I am unsure as to whether the discourse surrounding social networks should be one of an addiction and its addicts, or simply another trend or fad that has spread far and wide. This could be attributed to addicts rarely refusing to admit they have a problem. There’s no doubt I’m ashamed of the time I spend on Facebook and other social networks per day, but I also doubt that, barring some incapacitating and horrific accident rendering my fingers unable to type, I am going to decrease time spent online anytime soon. Dan Hoopes“4 Things to Consider Before Deleting Your Facebook Profile” definitely places a point in the pro-addiction theory column. He writes: “Leaving it [Facebook] creates withdrawal not for Facebook itself, but for the aspects of social life it facilitated, and made impossible without it, betting that users will always return just because of the sheer immensity of their existence that is contained within its servers.” The words “sheer immensity of their existence” have haunted me since reading Hoopes’ piece. The amount of time, energy, blood, sweat, tears, stress, anxiety, and money we place into social networks translates into the very essence of us existing solely via these platforms. It’s not even much of a stretch to say we define ourselves (and others) by our social media existence; as I alluded to in my last blog post, it is increasingly the case that if I’m not friends with someone on Facebook (or have at least creeped on their profile), there’s a good chance I’m unaware of their existence entirely. The fact that virtual funerals are held for Second Life avatars points further to the idea that it is a living part of us that exists on these networks.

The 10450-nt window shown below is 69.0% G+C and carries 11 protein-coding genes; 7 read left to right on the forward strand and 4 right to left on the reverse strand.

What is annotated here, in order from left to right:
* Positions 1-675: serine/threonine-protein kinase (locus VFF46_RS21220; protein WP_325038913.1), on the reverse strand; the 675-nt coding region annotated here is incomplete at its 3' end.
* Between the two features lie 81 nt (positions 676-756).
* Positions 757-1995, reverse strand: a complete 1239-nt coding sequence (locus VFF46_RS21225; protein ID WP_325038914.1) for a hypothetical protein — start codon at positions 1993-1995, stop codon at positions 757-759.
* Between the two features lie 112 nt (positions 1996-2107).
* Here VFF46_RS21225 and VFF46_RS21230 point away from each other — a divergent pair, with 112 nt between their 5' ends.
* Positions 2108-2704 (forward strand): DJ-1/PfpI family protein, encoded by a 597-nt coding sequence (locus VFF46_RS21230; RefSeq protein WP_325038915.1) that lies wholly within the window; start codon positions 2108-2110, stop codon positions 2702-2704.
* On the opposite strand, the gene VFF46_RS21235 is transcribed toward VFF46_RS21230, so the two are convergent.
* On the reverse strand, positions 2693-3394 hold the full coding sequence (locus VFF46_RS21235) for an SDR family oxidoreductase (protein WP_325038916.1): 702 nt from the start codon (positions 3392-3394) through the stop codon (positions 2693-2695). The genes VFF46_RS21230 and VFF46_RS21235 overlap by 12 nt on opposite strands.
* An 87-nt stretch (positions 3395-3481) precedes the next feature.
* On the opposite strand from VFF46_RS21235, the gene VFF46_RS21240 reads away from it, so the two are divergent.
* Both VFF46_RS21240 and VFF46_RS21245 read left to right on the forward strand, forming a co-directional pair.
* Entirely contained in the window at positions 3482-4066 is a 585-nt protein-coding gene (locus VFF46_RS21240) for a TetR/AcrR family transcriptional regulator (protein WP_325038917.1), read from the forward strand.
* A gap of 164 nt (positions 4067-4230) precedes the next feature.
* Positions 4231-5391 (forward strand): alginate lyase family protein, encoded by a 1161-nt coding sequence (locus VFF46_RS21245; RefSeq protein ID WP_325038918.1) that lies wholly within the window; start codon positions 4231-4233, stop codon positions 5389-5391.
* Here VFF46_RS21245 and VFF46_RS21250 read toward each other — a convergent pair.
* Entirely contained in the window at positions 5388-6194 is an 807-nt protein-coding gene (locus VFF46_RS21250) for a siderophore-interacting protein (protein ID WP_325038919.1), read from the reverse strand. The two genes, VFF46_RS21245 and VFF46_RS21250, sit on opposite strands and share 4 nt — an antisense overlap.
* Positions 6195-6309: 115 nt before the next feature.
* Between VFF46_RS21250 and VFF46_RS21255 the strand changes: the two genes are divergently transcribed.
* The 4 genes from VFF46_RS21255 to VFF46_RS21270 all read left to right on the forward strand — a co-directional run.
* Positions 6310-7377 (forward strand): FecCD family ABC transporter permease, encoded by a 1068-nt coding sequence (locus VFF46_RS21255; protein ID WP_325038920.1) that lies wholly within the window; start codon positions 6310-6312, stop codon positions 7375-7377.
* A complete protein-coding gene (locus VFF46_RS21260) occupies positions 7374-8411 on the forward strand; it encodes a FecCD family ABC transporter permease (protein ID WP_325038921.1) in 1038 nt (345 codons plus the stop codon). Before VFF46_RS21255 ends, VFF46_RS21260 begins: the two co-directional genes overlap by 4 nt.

Hoopes concludes his article by saying, “It’s not that I miss being able to immediately convey any thought or feeling instantly to nearly every person in my life, it’s that I miss the chance, however remote, that they would choose to do the same to me.” Is a mass exodus from social media forthcoming? I think not. I, for one, am far too frightened of the possibilities. I Facebook, therefore I am.

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1 Comment

  1. I think the idea you bring up of Facebook as an addiction is an interesting and important one. I had a friend my Freshman year of college who spent all year building up the courage to do what he finally did that summer of 2010: delete his Facebook. Not suspend it, not have a friend change the password so he couldn’t log on during finals week (something I am guilty of), but he managed to go through the amazingly complicated process of deleting his profile. While I am sure his data is still on some Facebook servers somewhere in cyberspace, he no longer has a timeline that I can stalk on a daily basis, in fact, he never had a Timeline to begin with.

    As a self admitted social media addict (although I use the term loosely and jokingly), his story gave me pause that summer to think about my own Social Media use. While my friend deleted his profile for a host of reasons (many of them very personal and socially motivated), I have never even felt the urge to suspend my account for a second, although most of my friends at some point have done so wither it be for Lent or finals or just because they grow tired of the site.

    Most people do return though, and I think that an interesting aspect of Facebook use. I am intensely interested as to why people come back, and I feel like this piece is missing that discussion because most public discourse is missing that. Like the Men’s Health article you wrote about, we here a lot about how to make Facebook a more positive experience for its users, but we hardly ever hear about users who had a negative experience but choose to come back anyways. And to me, that is the ultimate “I Facebook, Therefore I am”. People who do not like the site still have a Facebook simply because they feel like they need one to be a part of our culture. And I have to wonder if that’s a good thing or a bad one, or if it’s just a shift in socialization practices.